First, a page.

I'm all for the Good Friday booze ban, just to see how the drinkers react
The fear is already setting in. There were murmers by some friends of mine last week that they were counting down to the disaster.
Yes, Good Friday is approaching and the pubs will be closed for a whole day. A whole day. No alcohol, no pints, no fun (in a bar at least). How are we going to survive?
Just like The Angelus on RTE, there are some Irish Catholic traditions that have refused to go away. Is the mass closing of pubs on Good Friday something that belongs in the 21st century?
We never really went to the local pub as a family when we were growing up, so I don't remember the angst of this alcohol-free day being an issue when I was young. Then I moved to Edinburgh, at the age of 22, and as this rule didn't apply over there, I wasn't fully aware of the hoo haa that would go on every year back home.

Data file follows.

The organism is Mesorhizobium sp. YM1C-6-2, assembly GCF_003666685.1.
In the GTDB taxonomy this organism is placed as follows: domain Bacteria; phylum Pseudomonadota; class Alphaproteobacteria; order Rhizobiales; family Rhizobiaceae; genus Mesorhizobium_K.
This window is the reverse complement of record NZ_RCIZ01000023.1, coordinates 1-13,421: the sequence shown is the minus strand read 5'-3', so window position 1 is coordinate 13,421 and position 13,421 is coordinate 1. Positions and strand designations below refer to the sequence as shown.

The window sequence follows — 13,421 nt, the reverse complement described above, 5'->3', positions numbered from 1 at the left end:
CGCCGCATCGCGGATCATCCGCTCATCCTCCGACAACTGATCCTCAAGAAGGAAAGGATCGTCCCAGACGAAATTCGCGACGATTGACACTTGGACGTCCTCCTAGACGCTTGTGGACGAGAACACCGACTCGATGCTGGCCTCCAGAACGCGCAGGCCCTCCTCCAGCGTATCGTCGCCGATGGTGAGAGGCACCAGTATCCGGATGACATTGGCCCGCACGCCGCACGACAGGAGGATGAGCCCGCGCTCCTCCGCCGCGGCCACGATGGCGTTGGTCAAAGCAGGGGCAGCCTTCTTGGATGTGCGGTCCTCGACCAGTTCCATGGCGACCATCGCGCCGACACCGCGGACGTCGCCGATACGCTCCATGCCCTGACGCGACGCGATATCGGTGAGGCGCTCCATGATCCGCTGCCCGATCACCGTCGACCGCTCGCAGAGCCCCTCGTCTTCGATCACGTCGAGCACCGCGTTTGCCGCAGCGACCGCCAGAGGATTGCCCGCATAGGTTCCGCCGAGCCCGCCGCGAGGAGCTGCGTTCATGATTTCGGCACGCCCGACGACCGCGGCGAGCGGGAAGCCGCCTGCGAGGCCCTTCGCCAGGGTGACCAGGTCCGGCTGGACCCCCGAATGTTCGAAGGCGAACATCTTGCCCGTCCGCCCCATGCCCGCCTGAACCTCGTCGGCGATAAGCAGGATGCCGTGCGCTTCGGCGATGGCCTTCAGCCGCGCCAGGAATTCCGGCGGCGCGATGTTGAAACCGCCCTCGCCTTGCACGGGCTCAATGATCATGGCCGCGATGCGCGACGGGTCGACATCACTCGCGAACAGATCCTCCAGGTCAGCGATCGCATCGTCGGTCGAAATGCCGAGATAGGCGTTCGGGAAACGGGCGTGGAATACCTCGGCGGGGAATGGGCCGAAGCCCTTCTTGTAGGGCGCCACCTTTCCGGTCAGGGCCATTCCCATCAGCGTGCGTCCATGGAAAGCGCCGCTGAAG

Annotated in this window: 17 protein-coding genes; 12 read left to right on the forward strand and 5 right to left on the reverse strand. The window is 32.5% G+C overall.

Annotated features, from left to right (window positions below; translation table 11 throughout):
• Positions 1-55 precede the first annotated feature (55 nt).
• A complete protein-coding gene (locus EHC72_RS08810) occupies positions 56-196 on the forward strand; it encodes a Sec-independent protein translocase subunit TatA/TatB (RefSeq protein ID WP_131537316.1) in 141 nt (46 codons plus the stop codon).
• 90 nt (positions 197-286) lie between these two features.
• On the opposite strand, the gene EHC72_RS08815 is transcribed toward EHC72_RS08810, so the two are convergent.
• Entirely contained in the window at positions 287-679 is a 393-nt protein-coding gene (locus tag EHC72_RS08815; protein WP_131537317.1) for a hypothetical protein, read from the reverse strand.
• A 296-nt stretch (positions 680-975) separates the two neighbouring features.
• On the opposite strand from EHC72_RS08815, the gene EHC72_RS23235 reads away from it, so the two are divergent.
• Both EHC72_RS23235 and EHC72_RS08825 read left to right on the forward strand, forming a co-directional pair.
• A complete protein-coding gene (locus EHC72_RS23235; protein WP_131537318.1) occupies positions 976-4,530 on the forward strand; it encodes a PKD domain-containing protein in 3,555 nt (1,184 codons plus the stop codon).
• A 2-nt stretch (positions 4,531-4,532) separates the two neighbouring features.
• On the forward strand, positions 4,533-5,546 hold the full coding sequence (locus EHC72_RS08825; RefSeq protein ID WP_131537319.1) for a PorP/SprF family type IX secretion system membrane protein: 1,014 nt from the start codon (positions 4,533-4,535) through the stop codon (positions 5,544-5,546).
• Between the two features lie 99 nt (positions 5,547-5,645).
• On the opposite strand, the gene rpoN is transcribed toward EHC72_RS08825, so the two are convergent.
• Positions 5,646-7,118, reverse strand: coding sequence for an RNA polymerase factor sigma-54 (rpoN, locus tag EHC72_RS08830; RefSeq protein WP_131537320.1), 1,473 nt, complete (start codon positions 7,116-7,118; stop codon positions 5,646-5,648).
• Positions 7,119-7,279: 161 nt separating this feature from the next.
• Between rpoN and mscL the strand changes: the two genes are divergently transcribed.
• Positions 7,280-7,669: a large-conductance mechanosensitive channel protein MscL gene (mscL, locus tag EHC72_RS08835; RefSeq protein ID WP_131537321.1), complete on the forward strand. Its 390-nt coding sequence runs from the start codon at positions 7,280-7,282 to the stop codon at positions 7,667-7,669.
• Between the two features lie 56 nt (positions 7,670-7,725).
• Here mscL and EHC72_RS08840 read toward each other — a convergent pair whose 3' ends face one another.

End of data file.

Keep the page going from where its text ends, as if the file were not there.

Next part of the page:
It was only when I returned to Ireland in 2003 that I saw how people would get around this day.
Mainly they would buy crates, kegs and truck loads of beer, wine and spirits and have an all-day session in their homes.
Then there was that huge uproar a few years back when a Leinster-Munster rugby match was being played in Limerick on Good Friday and the local pubs went crazy, saying they would miss out on revenue up to €6m.
A case was taken by the pub owners and they won. They were allowed to serve alcohol in Limerick on Good Friday, the first time since 1927.
I think it is funny how we get so upset about this day of abstinence. I believe a barge on a canal somewhere in Dublin can legally sell drinks, and someone mentioned to me that a pop-up blow-up bar, similar to a bouncy castle, might be able to get around the law.
We have such a dysfunctional relationship with alcohol in this country - and the way that Good Friday sends shivers down our spines shows this.
But I, for one, like that this rule is still in place, even to see how it sends the lushes of this island go into meltdown.